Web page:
Do you wear compression garments when you ride? I've got a sleeve and custom glove, which fortunately I don't have to wear every day now. Usually I'm good with kinesio taping and recently don't need to do MLD every day.

    I'm sorry to hear your cancer came back. How did you find out? Some of my cancer buddies haven't felt like their aftercare plans included enough screening for a return.

    It's great to hear from you!
    Paula D
    2008 F800 ST "Sharona"
    Breast Cancer, 11/2012, Survivor!

  15. #15
    Registered User pdrysea's Avatar
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    Good news!

    In a previous post, I believe I mentioned there is actually HAIR growing on my head! It gets even better!!! I have progressed from peach fuzz to CARTOON HAIR!! -- what's there is very sparse and tends to stand out from my head. And it's long enough that I can actually grasp it!! I'm loving it.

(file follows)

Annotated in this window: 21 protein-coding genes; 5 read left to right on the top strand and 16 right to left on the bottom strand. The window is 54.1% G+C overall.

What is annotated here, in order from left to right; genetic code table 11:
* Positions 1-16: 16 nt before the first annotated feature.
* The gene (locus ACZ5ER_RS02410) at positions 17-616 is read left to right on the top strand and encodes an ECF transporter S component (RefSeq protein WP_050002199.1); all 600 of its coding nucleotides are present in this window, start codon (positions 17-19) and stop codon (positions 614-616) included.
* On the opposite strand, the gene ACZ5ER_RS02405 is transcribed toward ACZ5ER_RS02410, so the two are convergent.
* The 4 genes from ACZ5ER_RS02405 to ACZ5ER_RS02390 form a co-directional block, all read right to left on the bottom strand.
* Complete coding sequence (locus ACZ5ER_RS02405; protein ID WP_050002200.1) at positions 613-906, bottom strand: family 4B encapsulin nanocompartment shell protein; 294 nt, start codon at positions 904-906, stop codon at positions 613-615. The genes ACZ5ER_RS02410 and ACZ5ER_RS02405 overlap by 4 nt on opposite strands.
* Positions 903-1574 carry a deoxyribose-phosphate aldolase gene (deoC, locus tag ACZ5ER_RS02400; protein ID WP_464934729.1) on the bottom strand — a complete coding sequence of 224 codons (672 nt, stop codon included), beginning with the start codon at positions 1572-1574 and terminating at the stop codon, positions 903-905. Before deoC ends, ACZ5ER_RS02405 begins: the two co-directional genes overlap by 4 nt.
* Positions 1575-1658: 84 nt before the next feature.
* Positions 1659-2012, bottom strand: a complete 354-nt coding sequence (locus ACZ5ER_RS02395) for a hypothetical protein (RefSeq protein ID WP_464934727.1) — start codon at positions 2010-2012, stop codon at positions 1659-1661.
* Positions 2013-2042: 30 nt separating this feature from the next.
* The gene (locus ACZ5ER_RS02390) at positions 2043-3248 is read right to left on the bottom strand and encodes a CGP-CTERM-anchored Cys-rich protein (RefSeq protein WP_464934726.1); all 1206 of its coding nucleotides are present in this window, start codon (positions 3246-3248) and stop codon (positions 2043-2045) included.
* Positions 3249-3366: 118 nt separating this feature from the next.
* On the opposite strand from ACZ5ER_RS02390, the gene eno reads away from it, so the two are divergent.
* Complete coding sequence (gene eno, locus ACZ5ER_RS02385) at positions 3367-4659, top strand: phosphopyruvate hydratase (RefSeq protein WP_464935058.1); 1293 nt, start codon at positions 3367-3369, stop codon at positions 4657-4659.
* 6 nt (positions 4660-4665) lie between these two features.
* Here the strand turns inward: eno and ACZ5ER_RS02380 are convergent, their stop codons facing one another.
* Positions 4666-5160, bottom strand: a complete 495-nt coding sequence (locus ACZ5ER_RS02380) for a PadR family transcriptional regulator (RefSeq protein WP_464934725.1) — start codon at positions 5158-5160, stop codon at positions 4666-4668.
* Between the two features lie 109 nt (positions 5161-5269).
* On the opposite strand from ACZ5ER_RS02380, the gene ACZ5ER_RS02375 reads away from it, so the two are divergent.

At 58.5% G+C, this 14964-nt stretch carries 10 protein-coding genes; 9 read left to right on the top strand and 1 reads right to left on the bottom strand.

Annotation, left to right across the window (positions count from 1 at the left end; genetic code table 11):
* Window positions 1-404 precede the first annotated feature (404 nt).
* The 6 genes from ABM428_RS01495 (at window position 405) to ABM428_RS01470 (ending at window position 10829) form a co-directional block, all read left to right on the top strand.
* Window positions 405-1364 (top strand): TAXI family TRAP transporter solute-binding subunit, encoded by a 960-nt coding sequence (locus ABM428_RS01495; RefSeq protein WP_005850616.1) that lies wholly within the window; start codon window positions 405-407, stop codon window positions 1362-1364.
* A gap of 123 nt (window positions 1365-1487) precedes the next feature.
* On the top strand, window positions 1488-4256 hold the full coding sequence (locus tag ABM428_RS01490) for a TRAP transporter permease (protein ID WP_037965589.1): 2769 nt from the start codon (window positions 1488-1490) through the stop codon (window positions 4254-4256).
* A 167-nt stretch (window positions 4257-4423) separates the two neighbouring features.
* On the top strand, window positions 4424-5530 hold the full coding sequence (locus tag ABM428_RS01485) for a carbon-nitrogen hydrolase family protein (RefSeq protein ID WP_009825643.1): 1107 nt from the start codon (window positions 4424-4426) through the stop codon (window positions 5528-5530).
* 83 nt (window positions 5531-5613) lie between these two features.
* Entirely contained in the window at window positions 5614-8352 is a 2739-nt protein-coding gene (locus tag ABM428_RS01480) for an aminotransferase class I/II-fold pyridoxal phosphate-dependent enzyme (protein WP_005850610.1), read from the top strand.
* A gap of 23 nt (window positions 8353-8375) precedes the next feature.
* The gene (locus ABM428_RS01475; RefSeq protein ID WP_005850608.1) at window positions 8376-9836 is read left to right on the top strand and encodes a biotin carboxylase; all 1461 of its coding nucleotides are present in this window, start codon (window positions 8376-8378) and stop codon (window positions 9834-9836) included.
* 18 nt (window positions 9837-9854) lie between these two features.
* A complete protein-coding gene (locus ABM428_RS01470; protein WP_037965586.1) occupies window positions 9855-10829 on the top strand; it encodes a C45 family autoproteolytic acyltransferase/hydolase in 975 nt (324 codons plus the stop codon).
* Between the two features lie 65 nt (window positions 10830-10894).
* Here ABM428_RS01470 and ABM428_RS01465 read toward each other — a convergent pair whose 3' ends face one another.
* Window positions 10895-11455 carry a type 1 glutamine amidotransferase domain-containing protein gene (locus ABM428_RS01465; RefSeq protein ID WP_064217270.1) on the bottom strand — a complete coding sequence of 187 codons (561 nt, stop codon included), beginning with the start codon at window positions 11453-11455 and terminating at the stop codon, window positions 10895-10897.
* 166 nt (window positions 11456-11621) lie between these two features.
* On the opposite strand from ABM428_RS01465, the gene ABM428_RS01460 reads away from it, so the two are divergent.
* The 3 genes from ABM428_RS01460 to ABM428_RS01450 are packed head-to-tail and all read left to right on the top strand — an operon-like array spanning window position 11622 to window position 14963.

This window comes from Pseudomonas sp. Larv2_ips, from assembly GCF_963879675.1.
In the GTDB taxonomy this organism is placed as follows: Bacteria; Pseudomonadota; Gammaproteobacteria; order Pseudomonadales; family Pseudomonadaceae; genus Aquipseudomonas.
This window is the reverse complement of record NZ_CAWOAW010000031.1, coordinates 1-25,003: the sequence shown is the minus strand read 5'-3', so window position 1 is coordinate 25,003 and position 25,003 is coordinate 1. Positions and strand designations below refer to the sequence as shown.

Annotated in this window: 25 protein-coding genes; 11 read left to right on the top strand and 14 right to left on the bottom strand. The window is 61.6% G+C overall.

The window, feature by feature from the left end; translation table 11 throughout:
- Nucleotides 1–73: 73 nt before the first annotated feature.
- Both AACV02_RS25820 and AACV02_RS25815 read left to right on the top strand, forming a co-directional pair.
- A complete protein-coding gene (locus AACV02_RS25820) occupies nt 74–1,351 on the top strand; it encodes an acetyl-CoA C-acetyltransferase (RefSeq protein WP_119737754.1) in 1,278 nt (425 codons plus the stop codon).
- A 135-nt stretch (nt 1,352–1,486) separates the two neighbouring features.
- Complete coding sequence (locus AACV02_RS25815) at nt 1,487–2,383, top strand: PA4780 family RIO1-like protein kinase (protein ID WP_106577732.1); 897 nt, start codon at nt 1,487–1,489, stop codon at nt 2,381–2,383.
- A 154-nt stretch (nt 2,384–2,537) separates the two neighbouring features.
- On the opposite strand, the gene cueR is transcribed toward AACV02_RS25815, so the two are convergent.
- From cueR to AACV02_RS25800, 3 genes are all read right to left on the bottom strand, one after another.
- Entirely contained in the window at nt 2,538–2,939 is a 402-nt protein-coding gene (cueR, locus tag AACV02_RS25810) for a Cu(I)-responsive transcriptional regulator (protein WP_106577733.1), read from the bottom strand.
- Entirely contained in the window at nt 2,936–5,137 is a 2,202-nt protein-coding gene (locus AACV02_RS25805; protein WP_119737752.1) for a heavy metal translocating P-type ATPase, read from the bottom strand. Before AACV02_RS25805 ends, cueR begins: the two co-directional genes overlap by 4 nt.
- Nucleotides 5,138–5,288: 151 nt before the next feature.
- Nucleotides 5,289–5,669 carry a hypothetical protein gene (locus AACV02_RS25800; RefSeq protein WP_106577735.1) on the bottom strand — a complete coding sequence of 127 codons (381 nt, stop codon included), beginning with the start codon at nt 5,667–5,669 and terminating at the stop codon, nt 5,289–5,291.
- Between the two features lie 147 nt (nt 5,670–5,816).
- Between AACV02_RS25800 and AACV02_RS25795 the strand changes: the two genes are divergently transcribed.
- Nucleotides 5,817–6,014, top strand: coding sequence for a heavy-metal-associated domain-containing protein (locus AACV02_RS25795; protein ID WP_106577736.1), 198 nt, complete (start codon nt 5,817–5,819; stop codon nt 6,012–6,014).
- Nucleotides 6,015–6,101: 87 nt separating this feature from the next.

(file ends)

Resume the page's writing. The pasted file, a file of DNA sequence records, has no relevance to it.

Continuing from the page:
Also on the good news front: Sigmoidoscopy and colonoscopy were clear; pelvic ultrasound was clear*, electromyography test (electrical stimulation of muscles to check for nerve damage) showed only minor damage to one nerve in each leg so we're hopeful the neuropathy will continue to fade, and I (!) mowed the lawn yesterday! OK, so it was a zero turn mower and so it wasn't really much work... but it sure felt good!